Is deforestation causing an increase in vector borne diseases? That’s the question The Scientist asked last week. Numerous studies have found links to a rise in malaria passed on through macaque monkeys, as humans and animals jostle for land amid mass deforestation. P. Knowlesi, or ‘monkey malaria’, has become the leading strain of the pathogenic illness in Malaysia, its rise correlating with the clearance of Borneo’s forest for oil palm plantations.
Panicked leopard runs riot in Indian village
Becoming an ever-increasing familiar story, the BBC shares a video of a panic-stricken leopard who ran loose on a village in Punjab in India. Deforestation in India is leading to increased contact with humans and wild animals, which has led the government to issue guidelines on dealing with conflict and reprisals.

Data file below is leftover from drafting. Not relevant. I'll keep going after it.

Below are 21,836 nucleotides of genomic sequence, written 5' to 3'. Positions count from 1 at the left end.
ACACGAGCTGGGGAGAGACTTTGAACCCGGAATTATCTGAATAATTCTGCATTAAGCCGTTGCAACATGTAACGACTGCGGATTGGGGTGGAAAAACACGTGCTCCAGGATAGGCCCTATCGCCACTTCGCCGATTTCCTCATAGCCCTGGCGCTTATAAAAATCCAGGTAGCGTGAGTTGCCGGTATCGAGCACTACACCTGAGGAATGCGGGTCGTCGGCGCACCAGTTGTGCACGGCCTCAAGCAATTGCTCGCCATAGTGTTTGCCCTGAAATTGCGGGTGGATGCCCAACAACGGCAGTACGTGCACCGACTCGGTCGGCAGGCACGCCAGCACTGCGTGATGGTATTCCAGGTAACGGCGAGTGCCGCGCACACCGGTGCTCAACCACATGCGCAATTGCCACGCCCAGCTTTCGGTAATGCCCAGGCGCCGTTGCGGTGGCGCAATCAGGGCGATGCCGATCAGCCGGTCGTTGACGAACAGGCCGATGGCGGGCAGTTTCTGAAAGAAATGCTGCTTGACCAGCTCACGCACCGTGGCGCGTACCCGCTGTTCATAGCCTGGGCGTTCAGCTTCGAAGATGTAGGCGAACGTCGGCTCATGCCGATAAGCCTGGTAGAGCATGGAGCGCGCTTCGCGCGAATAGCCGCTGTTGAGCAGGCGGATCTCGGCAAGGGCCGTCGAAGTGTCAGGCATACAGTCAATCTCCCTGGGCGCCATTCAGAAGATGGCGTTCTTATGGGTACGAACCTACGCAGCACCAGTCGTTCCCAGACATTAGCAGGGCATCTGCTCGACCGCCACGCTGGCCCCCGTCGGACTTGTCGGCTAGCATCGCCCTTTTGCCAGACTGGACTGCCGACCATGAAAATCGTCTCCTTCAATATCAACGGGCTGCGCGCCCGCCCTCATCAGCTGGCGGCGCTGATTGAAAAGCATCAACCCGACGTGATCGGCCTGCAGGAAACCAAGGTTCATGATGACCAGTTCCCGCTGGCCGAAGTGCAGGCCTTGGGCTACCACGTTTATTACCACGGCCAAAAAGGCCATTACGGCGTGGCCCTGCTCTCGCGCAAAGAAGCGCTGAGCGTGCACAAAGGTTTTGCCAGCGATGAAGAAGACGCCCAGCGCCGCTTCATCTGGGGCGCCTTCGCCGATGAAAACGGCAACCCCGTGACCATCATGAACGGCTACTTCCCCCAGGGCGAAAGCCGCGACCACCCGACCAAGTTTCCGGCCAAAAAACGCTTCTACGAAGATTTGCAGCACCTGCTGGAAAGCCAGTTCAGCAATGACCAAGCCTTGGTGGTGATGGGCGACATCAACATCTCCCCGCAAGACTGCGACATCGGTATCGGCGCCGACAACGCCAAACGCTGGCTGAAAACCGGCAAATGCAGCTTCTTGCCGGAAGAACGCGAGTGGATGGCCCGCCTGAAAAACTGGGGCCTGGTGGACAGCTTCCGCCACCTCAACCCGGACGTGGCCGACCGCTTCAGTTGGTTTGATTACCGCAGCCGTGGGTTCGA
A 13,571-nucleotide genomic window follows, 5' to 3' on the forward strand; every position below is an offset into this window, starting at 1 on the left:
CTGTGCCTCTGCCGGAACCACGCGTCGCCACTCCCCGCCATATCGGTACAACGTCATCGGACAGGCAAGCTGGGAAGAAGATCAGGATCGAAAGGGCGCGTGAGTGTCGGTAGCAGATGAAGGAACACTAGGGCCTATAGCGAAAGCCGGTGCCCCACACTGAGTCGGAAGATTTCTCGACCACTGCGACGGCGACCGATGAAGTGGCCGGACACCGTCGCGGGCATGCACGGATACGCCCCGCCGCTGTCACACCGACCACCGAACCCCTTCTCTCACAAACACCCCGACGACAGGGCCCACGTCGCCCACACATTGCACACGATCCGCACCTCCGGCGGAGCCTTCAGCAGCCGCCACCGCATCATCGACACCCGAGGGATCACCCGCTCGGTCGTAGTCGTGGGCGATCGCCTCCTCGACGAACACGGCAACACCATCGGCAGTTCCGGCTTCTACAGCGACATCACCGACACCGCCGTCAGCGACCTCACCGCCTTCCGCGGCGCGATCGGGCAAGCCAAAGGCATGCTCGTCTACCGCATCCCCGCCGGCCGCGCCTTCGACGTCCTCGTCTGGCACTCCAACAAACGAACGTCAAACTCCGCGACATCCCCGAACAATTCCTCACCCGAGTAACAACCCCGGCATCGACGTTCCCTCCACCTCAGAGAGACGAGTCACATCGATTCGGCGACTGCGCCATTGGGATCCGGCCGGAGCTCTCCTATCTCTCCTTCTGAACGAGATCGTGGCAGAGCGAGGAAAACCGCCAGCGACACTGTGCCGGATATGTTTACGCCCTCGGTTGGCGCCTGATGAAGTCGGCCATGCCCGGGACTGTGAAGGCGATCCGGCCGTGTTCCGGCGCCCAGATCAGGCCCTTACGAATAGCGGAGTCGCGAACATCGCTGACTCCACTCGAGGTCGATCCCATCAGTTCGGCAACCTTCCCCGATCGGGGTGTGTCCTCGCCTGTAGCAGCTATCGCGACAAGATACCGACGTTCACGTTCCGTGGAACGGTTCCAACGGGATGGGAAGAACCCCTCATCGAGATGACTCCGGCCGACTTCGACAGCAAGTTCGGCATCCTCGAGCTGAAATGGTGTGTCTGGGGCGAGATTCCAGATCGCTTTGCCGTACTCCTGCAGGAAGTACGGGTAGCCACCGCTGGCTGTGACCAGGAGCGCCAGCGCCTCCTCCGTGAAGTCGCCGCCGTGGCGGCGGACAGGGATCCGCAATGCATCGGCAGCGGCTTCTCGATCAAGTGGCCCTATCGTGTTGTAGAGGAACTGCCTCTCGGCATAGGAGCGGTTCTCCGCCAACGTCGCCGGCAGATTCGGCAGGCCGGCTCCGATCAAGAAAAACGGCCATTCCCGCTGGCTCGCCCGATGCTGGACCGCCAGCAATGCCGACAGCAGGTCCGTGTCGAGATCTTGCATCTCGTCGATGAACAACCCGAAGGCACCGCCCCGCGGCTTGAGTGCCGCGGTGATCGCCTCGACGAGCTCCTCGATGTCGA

Business’ adapt to climate change
Bloomberg have done a deep dive into company risks related to water security and forests, and how climate change will force companies worldwide to rethink how they operate. The article uses CDP published data, where companies and investors disclose their business’ impact on the environment, and vice versa.
Pangolins: ‘Record’ number of scales of world’s most trafficked animal seized in Hong Kong